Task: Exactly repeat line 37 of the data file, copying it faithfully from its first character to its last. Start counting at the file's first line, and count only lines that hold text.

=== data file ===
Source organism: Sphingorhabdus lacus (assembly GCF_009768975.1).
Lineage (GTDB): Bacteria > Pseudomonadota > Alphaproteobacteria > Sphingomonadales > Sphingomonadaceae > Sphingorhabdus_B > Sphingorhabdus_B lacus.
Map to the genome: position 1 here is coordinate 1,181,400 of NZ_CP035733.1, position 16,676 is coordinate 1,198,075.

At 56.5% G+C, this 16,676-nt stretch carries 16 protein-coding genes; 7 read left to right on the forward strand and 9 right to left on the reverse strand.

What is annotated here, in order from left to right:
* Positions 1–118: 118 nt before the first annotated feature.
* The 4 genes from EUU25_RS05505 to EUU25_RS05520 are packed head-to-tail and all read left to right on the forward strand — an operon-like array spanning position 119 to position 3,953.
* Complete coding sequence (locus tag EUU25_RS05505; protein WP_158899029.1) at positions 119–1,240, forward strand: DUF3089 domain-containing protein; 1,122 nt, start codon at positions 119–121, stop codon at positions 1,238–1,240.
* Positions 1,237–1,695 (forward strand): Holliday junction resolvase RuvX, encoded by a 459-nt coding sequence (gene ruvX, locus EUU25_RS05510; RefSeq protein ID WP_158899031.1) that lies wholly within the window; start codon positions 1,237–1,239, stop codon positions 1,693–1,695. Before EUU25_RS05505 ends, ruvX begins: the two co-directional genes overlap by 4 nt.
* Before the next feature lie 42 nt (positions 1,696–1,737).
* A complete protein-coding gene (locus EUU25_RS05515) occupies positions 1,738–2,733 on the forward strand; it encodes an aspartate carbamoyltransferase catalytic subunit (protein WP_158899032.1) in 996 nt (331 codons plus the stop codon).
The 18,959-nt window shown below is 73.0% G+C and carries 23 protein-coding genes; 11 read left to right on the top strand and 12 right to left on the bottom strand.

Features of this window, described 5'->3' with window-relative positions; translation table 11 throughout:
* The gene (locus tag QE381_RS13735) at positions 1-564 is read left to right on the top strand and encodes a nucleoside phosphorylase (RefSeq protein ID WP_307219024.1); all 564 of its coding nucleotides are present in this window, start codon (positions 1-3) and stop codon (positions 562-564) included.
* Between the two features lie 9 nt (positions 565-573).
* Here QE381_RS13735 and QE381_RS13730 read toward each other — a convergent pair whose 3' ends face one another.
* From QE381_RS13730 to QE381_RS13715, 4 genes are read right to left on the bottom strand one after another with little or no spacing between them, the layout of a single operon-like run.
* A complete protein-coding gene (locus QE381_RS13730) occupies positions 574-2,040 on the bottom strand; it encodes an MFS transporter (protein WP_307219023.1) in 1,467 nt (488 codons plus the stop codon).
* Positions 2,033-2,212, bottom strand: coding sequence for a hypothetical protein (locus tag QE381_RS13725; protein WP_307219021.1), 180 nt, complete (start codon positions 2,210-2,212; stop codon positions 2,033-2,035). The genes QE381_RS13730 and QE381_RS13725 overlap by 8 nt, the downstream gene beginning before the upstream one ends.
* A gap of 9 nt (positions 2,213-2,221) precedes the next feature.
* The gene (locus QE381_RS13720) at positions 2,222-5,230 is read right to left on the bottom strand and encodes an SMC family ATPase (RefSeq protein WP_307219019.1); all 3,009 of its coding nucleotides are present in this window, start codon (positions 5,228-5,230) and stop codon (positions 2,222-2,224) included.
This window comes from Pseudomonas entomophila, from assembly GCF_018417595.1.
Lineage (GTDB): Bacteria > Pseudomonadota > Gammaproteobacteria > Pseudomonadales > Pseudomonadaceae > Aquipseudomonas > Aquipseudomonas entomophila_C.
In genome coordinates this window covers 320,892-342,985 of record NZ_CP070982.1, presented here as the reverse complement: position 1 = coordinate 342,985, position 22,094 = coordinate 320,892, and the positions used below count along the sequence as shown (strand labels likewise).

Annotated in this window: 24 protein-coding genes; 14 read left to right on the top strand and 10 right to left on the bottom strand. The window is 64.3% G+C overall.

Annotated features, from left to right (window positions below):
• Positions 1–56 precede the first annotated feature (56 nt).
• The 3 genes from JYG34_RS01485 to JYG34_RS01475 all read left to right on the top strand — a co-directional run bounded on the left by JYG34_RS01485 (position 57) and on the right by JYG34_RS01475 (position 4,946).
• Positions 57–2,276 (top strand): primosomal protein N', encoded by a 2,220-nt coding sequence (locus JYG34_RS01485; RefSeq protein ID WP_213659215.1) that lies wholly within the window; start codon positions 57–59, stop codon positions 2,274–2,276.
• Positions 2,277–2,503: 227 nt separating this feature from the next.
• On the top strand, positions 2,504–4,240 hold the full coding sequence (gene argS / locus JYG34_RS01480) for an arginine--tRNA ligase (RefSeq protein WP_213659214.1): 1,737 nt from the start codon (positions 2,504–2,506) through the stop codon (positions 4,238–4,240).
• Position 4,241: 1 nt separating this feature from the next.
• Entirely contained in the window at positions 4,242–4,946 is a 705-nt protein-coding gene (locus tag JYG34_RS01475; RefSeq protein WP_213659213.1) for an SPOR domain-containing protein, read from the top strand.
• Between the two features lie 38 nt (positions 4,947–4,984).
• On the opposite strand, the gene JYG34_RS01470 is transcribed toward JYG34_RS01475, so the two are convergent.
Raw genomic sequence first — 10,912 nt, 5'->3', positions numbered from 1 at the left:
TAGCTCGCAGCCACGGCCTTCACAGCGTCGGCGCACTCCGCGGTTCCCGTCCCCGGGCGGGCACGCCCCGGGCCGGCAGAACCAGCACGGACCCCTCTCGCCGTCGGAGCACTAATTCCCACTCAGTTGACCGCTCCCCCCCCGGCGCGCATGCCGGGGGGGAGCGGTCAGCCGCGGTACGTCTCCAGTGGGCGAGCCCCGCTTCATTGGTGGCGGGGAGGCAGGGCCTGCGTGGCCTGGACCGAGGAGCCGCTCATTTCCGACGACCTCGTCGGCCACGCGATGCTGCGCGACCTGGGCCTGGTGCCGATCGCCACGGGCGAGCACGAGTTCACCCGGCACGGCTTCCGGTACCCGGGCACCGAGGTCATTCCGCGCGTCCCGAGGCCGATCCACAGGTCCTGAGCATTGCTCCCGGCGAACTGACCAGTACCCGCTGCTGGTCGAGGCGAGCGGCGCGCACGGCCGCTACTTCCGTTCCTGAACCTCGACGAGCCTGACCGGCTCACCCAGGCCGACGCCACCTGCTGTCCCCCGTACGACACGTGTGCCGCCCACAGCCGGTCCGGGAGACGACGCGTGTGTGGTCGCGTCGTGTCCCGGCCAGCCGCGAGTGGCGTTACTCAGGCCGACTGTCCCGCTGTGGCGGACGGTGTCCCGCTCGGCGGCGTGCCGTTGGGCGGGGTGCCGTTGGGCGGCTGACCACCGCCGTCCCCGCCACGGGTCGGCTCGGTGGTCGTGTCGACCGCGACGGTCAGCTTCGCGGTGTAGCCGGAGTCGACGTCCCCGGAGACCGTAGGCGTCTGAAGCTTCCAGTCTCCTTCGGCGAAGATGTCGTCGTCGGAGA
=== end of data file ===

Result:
TAGCTCGCAGCCACGGCCTTCACAGCGTCGGCGCACTCCGCGGTTCCCGTCCCCGGGCGGGCACGCCCCGGGCCGGCAGAACCAGCACGGACCCCTCTCGCCGTCGGAGCACTAATTCCCACTCAGTTGACCGCTCCCCCCCCGGCGCGCATGCCGGGGGGGAGCGGTCAGCCGCGGTACGTCTCCAGTGGGCGAGCCCCGCTTCATTGGTGGCGGGGAGGCAGGGCCTGCGTGGCCTGGACCGAGGAGCCGCTCATTTCCGACGACCTCGTCGGCCACGCGATGCTGCGCGACCTGGGCCTGGTGCCGATCGCCACGGGCGAGCACGAGTTCACCCGGCACGGCTTCCGGTACCCGGGCACCGAGGTCATTCCGCGCGTCCCGAGGCCGATCCACAGGTCCTGAGCATTGCTCCCGGCGAACTGACCAGTACCCGCTGCTGGTCGAGGCGAGCGGCGCGCACGGCCGCTACTTCCGTTCCTGAACCTCGACGAGCCTGACCGGCTCACCCAGGCCGACGCCACCTGCTGTCCCCCGTACGACACGTGTGCCGCCCACAGCCGGTCCGGGAGACGACGCGTGTGTGGTCGCGTCGTGTCCCGGCCAGCCGCGAGTGGCGTTACTCAGGCCGACTGTCCCGCTGTGGCGGACGGTGTCCCGCTCGGCGGCGTGCCGTTGGGCGGGGTGCCGTTGGGCGGCTGACCACCGCCGTCCCCGCCACGGGTCGGCTCGGTGGTCGTGTCGACCGCGACGGTCAGCTTCGCGGTGTAGCCGGAGTCGACGTCCCCGGAGACCGTAGGCGTCTGAAGCTTCCAGTCTCCTTCGGCGAAGATGTCGTCGTCGGAGA